The alleged hazing death at Bowling Green State University of 20-year-old Stone Foltz in March placed the senseless tragedy and the practice of hazing pretty much right on our doorstep.

At an off-campus pledge initiation for the fraternity Pi Kappa Alpha, Foltz died after consuming what the Foltz family attorney termed “a copious amount of alcohol” in proving his worthiness to be known as a Pike.

Foltz was reportedly coerced into drinking an entire bottle of alcohol in less than 20 minutes. His blood alcohol level determined at the hospital was 0.35, over four times the legal limit. Seven men, ages 19 to 23, have been charged, and all will have their day in court. All have pleaded not guilty.

Now, I know there are those out there who will say that no one held the Delaware native down and poured the alcohol down his throat and, I’m pretty certain, that will be play a part in the defense strategies for the seven who’ve been charged. However, having been young and having felt pretty bulletproof myself and also having taught high school juniors and seniors for 32 years, I know young people often have such great desire to be accepted as well as a general feeling of invincibility, surely a bad combination.

On the surface, it seems so illogical to invite someone to join a group of which you are a part and yet subject that person to demeaning and potentially dangerous activities. Yet, the roots of such rituals reach considerable depths into historical soil.

The earliest references to organizational hazing dates all the way back 387 BC and the founding of Plato’s Academy. Back in its earliest days, hazing was called pennalism, an archaic term that continued to be used through the Middle Ages and referred to a system of mild oppression and varying degrees of torment to which first-year entrants into organizations were subjected.

As for when the term “hazing” replaced the original term for the practice, according to the Online Etymology Dictionary, it was the late 1840s when hazing began being used at Harvard to describe the acts of brutally initiating newcomers.

Over the years, it might be surprising to some that overindulgence in alcohol hasn’t always been what prompted tragedy. In 1959 Southern Cal pledge Richard Swanson died when he choked on a quarter pound slab of raw liver soaked in oil that he was expected to swallow whole.

In another incident, a Monmouth College ledge died of asphyxiation when he inhaled too much sand in a ritual where he was instructed to dig a 6-foot grave on a beach and then lie in it as seven members of Zeta Beta Tau shoveled sand into the pit.

During my undergrad Miami days, I pledged Sigma Phi Epsilon during my freshman year because the thought of another year in a dorm, frankly, was intolerable. I wanted to live in that fraternity house on Church Street off campus.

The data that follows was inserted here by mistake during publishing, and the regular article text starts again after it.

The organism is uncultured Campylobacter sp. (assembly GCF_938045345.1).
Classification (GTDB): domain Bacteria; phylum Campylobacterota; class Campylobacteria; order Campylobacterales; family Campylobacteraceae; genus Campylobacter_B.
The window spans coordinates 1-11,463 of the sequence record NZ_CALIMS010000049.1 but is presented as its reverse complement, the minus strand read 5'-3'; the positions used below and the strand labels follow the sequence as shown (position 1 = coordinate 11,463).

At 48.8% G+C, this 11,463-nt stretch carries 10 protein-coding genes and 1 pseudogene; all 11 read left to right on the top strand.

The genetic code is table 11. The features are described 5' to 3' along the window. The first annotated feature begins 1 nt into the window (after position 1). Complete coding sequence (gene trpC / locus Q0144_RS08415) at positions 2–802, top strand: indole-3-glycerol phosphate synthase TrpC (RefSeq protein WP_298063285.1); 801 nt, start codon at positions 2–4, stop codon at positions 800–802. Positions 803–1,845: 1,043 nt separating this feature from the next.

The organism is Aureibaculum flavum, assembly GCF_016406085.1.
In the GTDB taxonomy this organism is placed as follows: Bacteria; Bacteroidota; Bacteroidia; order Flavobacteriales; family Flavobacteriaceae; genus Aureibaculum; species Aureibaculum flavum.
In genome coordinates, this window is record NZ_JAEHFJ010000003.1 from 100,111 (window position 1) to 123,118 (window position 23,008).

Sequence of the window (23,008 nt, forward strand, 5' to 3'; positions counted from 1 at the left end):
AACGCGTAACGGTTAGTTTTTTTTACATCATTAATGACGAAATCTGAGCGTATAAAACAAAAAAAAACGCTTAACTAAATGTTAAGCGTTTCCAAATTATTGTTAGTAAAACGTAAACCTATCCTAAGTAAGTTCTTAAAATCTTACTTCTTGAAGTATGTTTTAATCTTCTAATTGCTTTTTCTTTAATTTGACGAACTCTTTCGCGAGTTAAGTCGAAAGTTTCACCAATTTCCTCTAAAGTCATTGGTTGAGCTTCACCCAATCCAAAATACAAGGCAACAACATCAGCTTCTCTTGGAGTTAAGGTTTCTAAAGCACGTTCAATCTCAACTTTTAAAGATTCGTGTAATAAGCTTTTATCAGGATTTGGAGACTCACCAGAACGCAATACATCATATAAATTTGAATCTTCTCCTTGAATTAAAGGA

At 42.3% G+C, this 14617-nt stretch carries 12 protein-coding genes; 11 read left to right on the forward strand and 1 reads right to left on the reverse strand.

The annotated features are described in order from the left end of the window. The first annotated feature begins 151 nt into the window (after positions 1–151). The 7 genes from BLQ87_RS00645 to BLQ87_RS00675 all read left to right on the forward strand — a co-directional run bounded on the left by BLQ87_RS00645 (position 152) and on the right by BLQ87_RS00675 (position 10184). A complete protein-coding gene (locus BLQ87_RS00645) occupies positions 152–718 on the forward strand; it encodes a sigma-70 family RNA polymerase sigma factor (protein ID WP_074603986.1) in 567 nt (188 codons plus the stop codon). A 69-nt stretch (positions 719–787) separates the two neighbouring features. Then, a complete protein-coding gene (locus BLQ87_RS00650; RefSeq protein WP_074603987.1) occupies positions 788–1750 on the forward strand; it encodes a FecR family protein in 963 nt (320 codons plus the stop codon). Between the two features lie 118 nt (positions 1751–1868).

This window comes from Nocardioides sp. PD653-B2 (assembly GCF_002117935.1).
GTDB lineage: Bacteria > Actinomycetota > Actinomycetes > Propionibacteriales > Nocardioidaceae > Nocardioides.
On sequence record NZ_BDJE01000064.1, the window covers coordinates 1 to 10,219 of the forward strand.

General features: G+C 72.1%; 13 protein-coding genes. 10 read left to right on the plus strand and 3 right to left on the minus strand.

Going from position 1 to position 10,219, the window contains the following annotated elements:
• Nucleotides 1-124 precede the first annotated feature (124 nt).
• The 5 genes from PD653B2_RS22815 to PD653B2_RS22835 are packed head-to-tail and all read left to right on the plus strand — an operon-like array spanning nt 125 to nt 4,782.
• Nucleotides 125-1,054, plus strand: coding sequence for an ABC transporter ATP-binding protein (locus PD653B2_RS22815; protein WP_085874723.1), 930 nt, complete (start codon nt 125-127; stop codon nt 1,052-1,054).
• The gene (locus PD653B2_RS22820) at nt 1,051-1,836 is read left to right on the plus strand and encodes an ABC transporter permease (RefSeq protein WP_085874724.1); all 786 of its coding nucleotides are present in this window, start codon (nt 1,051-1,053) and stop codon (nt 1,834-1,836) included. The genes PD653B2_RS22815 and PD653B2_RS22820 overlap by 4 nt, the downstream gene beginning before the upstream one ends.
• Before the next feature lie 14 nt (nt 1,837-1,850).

My experiences were so mild compared to anything of which I’ve heard recently at Penn State and Ohio University, which also resulted in the deaths of Timothy Piazza and Collin Wiant, and the Foltz tragedy.

My experience, I’m not sure I’d even have called it hazing, rather sophomoric hijinks. Some of what I was compelled to do was actually good brain exercise (and, believe me, in those days, I needed that stimulation!) while the rest was plain silly.

I was expected to memorize the Greek alphabet and when commanded, be able to say it seven times before a lit match held by an active burned down. If I failed, I owed 10 pushups. Since talking has always been my specialty, I easily to it every time and can still go alpha to omega at warp speed.

I also was expected to memorize all the actives’ names, majors, hometowns and girlfriends’ names. To this day, when I travel south on Interstate 75 and pass that sign in Kentucky for Fort Mitchell, I still think of Bill Pierce.

While some of the “hell week” activities involved some drinking, it was actually the actives who were doing the imbibing. The rest of the pledges and I were doing silly things like aligning ourselves as human bowling pins and falling in creative ways when an active rolled a basketball down the imaginary lane.

The only beer-related activity I can remember was one where two pledges faced each other pretty much nose to nose. We were given an Alka-Seltzer tablet to hold in our mouths and told to hold a swig on beer in our mouths so that we would foam all over one another.

So, each time I hear about an incident such as happened to Foltz, whose every dream still lay ahead of him on a life’s road that should have been thousands of miles long, I just simply have to ask myself, as I do so often in today’s crazy world, how did we get from there to here?

John Grindrod is a regular columnist for The Lima News, a freelance writer and editor and the author of two books. Reach him at grinder@wcoil.com.

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